Cassava leaves could play a key role in food security. Research at Hohenheim University is examining the optimal way to treat the leaves.
Photo: T. Wojciechowski


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Making better and more diversified use of plants in order to benefit from existing resources is one of the targets that the bioeconomy has set itself. As a rule, however, this means that first of all, a lot of research has to be carried out, as the following example of Cassava shows.

Cassava is widely grown in nearly 105 tropical and subtropical countries with an estimated production of 263 million tonnes in 2012. The plant is considered as a 21st century crop as it responds to the global economy trends and climate change challenges. Cassava is a staple food for one billion people, but it is equally important as a source of feed and industrial applications, and is also an energy source, making it ideally suitable for cascade use (see article "Increasing resource efficiency by cascading use of biomass").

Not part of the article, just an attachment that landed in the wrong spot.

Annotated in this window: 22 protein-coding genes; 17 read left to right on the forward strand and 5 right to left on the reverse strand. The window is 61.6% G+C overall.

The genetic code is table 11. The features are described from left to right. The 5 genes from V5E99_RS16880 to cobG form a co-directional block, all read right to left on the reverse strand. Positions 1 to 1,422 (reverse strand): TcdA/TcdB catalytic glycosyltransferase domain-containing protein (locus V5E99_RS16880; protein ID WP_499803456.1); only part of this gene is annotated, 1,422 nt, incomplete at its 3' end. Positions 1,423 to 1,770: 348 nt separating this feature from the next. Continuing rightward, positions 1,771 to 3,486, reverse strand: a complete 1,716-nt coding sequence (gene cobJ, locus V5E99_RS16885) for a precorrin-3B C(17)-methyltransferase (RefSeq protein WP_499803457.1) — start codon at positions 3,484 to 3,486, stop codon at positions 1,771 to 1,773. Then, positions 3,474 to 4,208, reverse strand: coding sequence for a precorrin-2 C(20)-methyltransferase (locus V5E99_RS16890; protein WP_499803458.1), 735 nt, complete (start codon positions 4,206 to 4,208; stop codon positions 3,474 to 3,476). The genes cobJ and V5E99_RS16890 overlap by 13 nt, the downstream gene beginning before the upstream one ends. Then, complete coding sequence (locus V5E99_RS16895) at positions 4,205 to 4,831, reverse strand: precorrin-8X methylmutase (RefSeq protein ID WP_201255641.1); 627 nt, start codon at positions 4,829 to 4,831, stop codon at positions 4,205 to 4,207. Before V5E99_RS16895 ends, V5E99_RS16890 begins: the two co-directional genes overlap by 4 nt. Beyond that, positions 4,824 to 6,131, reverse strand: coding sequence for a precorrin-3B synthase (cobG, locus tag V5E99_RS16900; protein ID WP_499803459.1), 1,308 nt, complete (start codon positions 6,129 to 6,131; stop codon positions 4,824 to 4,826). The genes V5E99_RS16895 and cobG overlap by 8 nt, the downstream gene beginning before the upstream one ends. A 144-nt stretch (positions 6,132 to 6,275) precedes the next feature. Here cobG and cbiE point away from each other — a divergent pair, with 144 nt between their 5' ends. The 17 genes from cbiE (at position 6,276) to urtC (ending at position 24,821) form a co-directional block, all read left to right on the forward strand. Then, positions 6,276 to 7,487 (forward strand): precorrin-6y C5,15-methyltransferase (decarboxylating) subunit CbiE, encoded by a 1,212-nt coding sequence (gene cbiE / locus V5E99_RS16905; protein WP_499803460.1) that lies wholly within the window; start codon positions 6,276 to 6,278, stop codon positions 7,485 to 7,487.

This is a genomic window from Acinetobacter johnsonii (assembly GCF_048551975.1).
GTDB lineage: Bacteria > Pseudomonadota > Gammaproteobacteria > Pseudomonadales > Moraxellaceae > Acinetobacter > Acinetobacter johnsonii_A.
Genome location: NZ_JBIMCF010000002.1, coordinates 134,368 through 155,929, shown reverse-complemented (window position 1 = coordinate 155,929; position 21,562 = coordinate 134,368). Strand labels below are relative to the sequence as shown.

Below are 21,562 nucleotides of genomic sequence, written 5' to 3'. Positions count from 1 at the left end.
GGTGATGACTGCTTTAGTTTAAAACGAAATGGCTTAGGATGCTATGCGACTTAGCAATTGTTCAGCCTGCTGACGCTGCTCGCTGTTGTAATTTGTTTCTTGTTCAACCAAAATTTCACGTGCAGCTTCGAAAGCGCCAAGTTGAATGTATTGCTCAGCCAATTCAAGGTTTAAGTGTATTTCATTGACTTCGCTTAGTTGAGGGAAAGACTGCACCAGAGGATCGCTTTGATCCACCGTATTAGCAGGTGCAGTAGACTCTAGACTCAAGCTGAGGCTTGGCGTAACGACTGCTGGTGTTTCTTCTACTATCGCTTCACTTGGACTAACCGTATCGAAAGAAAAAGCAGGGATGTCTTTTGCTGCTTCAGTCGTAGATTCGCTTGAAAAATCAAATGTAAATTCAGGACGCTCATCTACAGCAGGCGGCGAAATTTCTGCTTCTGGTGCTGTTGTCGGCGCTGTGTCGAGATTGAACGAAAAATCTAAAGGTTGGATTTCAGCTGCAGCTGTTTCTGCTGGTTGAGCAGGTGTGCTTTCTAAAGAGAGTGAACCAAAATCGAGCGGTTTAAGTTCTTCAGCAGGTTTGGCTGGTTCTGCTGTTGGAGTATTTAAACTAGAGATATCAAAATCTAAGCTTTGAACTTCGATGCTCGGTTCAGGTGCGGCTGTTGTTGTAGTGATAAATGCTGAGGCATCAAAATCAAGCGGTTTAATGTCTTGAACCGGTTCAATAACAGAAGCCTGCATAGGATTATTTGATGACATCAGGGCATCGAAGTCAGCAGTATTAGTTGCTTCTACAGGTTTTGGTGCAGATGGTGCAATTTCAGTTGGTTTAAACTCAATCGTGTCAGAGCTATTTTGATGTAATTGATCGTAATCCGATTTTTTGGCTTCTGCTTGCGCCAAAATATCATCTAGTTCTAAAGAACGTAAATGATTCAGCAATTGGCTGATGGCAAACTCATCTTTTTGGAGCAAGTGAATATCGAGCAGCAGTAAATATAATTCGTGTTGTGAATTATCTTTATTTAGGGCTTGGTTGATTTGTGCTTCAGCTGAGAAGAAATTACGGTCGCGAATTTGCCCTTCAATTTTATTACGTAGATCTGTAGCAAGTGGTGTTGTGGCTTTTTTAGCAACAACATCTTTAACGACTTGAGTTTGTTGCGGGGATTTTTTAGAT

After processing, cassava roots provide flour for human consumption. Bread, crackers, cakes and ice cream cones are produced from cassava flour. Cassava root starch is a high value commodity in brewing, textile, pharmaceutical, paper and oil industries. Cassava starch can also be a source for platform chemicals and ethanol production. Native starch is modified by physical, chemical or enzymatic processes to obtain different modified starch having numerous applications, e.g.

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